March 11, 2003

Pulling Polls

Why, I believe that the Register does not believe that our Senate Majority Leader's staff is truthful!

http://www.theregister.co.uk/content/55/29654.html

Senate Leader scraps website war poll, blaming hackers | By Andrew Orlowski in San Francisco | Posted: 07/03/2003 at 22:55 GMT:

Senate majority leader Bill Frist has yanked a "Bomb Iraq" poll from his website. rist's office told The Register that "tampering" was to blame for the removal of the poll, which asked "Should the United States use force to remove Saddam Hussein from power? Your opinion is important to Senator Frist."

"Clever computer programmers created a program that generated 8,700 votes in a day," a spokesperson told us. Which is where the mystery really begins.

The spokesperson couldn't say whether the software was running inside the firewall, representing a major breach of the Senate IT security, or was a robot-style vote generator run by netizens. The curious thing is that Frist's poll page already banned robots - including the Wayback Machine, archive.org - from the site. Respondents could vote once and then return to the site later to change their vote; only the latest response would be counted. "As you know government computers are constantly being attacked by hackers," he suggested.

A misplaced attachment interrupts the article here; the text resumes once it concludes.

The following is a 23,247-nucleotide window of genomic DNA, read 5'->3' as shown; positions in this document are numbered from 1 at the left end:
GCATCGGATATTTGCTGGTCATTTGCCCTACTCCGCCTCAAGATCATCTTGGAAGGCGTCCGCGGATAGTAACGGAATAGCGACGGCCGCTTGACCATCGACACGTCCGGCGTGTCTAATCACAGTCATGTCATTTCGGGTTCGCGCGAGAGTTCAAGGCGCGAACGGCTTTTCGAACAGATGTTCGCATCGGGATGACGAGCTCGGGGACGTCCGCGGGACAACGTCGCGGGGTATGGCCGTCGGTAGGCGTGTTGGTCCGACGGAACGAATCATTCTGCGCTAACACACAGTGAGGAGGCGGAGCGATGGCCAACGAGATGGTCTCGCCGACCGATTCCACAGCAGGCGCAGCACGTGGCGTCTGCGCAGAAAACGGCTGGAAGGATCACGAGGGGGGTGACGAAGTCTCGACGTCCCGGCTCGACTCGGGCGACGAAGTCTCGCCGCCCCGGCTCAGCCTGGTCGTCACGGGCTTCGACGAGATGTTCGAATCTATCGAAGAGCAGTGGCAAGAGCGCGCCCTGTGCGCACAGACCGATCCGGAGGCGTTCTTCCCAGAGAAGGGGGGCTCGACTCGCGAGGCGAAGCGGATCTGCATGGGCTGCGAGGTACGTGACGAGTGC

Nor could Frist's office explain why the website administrators simply didn't exclude the votes they didn't want to count - Florida-style.

One correspondent has noted the increasing tally of No votes: "At 1:35 pm Washington DC time on March 6, the Frist site reported 31,118 responses to the war poll. Anti-war respondents (55%) had gained a clear majority over pro-war respondents (44.6%). (These figures do not quite add up to 100%, apparently because of the rounding method used by Senator Frist's staff.) "Within the hour, at 2:23 pm, the anti-war fever had risen, with 56.9% anti-war, 42.9% pro-war. By 4:29 pm, according a snapshot of the Frist site, with 37, 742 total responses, the anti-war vote registered 59.5%, with the pro-war vote ebbing at 39.8%."

The Senate site has been defaced before. Whether this represents a new and more serious breach - as Frist's office suggests - we don't know. But our enquiries continue.

Posted by DeLong at March 11, 2003 08:24 PM | TrackBack

Comments

There was a follow-up article:

http://www.theregister.co.uk/content/6/29713.html